Regarding Hiroki Kuroda, and with apologies to Winston Churchill, never before have so many written so much about a pitcher whose accomplishments are so few. As the offseason has dragged on without a big move by the Yankees, fans of the team have grown increasingly impatient, and Kuroda has become their cause célèbre.
Ed Whitson sports a grin on the day he signed with the Yankees. It would be one of the last times he smiled while in pinstripes.
In his brief four-year career, Kuroda has been a solid starter, posting a cumulative WAR of 8.6 and ERA+ of 114. However, the Dodgers’ right hander will be 37 next year, so, even if his transition from the N.L. West wasn’t already a concern, the risks associated with his age would be reason enough for pause. Of course, that doesn’t mean Kuroda wouldn’t represent an upgrade in the Yankees’ shaky rotation, but at the reported cost of $12 million (not to mention the corresponding luxury tax hit of roughly $5 million), it’s hard to argue that the marginal value would justify the additional expenditure.
Back in the winter of 1984, the Yankees were in a similar situation. Despite having a top offensive team, which was bolstered by the earlier addition of Rickey Henderson, the pitching staff was a jumble of question marks (and there wasn’t a CC Sabathia to serve as an anchor). As luck would have it, however, there was pitcher from the N.L. West available on the free agent market. His name was Ed Whitson.
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Jim Crane has begun his tenure as Houston Astros’ owner, and the franchise’s 50th year, by firing Tal Smith, a long-time baseball executive who had been with the team off and on since its inception. Although the more significant move was the dismissal of general manager Ed Wade, whose four years in Houston were punctuated by losing, Smith’s pink slip symbolically represents a new era in Houston baseball.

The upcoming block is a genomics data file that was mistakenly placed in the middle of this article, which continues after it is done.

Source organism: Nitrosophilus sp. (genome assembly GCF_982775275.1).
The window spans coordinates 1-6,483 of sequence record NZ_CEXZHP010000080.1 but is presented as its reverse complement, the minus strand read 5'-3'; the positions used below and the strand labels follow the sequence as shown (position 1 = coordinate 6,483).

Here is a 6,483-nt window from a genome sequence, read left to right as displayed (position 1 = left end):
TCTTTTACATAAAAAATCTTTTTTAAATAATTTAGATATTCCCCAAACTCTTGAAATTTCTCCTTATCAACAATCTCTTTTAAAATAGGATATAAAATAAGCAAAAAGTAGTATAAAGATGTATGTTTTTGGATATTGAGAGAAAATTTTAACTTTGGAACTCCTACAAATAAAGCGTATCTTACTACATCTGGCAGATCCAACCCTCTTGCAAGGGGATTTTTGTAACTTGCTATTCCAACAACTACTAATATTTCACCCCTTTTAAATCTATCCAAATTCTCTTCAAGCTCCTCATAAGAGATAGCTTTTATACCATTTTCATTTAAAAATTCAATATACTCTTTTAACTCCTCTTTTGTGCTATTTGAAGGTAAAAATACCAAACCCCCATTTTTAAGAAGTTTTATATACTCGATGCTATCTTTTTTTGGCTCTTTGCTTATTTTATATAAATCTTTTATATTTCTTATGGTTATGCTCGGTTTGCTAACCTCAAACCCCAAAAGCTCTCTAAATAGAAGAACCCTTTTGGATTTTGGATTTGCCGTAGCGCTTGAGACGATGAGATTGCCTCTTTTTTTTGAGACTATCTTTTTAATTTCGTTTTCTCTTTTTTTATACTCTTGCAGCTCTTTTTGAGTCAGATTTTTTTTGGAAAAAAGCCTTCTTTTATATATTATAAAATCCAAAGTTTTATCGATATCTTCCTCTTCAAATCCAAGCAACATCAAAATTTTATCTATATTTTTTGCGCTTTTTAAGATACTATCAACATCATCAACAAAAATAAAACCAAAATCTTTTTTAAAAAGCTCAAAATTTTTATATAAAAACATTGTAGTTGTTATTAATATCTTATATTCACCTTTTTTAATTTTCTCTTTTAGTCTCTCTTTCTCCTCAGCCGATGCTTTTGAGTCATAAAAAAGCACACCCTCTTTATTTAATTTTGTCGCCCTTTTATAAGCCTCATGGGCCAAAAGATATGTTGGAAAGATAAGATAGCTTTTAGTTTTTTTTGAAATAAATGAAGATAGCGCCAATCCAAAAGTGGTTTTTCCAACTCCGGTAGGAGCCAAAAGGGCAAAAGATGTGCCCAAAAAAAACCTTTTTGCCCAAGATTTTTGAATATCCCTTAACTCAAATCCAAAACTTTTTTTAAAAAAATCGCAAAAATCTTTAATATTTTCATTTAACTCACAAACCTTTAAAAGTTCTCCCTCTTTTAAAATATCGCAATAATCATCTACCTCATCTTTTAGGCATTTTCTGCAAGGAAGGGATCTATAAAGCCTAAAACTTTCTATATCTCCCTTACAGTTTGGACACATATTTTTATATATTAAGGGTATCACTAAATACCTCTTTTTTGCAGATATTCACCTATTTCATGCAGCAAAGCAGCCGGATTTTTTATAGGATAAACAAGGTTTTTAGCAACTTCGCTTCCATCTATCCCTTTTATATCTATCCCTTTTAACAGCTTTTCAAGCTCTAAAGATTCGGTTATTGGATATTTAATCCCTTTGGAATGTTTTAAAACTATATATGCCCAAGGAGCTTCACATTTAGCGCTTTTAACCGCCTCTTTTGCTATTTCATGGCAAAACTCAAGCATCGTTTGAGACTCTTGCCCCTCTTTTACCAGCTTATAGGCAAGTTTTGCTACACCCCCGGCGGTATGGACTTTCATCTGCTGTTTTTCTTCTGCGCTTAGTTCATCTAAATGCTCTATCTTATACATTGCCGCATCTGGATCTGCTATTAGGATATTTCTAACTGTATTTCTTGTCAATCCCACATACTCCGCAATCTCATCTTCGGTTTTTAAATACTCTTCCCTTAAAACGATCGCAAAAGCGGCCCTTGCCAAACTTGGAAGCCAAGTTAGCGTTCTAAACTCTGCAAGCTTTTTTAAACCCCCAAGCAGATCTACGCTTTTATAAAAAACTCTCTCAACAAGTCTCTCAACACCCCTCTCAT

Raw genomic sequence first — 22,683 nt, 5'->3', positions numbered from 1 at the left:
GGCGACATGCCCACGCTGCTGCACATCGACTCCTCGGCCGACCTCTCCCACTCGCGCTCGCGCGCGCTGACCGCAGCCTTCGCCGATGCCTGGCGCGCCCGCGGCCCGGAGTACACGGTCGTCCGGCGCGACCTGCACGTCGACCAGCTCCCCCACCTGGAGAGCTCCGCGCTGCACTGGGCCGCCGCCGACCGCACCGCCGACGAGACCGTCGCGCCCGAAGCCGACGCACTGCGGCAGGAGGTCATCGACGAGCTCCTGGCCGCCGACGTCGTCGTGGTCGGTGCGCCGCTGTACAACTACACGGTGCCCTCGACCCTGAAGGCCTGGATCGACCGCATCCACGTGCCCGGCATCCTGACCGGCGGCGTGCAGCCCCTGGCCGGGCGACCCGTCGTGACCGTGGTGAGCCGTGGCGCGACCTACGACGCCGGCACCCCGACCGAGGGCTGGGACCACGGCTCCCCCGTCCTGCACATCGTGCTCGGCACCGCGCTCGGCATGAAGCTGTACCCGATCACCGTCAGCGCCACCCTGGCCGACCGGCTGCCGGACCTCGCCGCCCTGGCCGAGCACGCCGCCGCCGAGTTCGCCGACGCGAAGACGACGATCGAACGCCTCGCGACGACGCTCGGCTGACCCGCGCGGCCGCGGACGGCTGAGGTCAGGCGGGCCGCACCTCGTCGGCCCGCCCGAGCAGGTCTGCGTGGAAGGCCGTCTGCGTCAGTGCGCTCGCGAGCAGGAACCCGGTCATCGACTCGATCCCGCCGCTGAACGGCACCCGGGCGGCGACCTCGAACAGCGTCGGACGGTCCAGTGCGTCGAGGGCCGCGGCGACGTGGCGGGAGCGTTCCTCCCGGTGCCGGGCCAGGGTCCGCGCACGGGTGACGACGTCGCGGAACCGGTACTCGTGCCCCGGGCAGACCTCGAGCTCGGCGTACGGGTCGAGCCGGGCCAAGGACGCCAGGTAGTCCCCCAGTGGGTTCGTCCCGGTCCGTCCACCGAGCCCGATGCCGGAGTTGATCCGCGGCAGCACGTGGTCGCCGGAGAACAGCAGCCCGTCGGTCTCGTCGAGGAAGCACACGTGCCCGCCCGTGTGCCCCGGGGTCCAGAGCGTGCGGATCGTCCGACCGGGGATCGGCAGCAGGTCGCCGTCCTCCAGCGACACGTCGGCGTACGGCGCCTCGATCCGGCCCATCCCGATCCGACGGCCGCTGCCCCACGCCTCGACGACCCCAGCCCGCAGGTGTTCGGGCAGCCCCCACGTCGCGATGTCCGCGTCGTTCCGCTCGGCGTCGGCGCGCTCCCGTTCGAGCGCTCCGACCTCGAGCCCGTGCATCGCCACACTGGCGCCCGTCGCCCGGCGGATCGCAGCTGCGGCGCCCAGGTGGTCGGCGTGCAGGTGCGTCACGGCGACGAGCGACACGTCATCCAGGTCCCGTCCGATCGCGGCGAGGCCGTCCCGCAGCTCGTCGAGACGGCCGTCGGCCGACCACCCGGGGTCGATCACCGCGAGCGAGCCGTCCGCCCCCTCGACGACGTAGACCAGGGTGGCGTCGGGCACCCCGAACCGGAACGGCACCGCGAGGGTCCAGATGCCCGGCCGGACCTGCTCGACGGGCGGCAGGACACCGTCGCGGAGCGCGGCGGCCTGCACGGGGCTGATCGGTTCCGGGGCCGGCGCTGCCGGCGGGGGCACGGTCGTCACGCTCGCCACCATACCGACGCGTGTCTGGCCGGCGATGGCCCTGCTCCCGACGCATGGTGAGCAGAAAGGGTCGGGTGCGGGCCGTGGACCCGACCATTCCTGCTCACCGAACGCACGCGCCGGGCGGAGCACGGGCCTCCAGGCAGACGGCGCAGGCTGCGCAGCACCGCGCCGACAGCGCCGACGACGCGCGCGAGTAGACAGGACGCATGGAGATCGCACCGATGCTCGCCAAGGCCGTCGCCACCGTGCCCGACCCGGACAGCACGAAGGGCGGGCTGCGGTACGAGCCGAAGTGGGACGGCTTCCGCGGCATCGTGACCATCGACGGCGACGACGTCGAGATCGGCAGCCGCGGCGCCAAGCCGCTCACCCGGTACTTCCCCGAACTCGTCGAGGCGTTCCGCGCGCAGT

Astros' GM Ed Wade (c.) and President Tal Smith (r.) will not be a part of the new era in Houston baseball.
Older Yankees’ fans might recall that Tal Smith served as the team’s executive vice president and right hand man to de facto GM Gabe Paul from 1973 to 1975. However, the relationship between Paul and Smith went back long before the two joined forces in the Bronx. The two men first met in 1960, when a then 27 year-old Smith was trying to land his first job in baseball. Paul, who was GM of the Cincinnati Reds at the time, rebuffed the solicitation, suggesting Smith first learn shorthand if he wanted a job. At the second meeting, however, Paul was forced to relent when the young would-be executive triumphantly returned three months later having acquired the skill.
Smith followed Paul to the expansion Houston Colt 45s (as the Astros were then called) in 1962. Although Paul quickly moved on a few months later to become GM of the Cleveland Indians, Smith made Houston his home. For the next 13 years, the young executive gradually climbed the ladder with the Astros until his former boss, who had been instrumental in brokering George M. Steinbrenner’s recent purchase of the Yankees, came calling.
In November 1973, Paul hired his former protégé to be his top assistant. Paul had just spent his first season in the Bronx, and was still trying to get a handle on how the organization structure would work, particularly in light of Steinbrenner’s growing involvement. Considering the franchise’s rapidly expanding front office, Paul was probably as much in need of an ally as an assistant, but regardless, the two men proved to be a very effective team as they gradually rebuilt the Yankees over the next two seasons.
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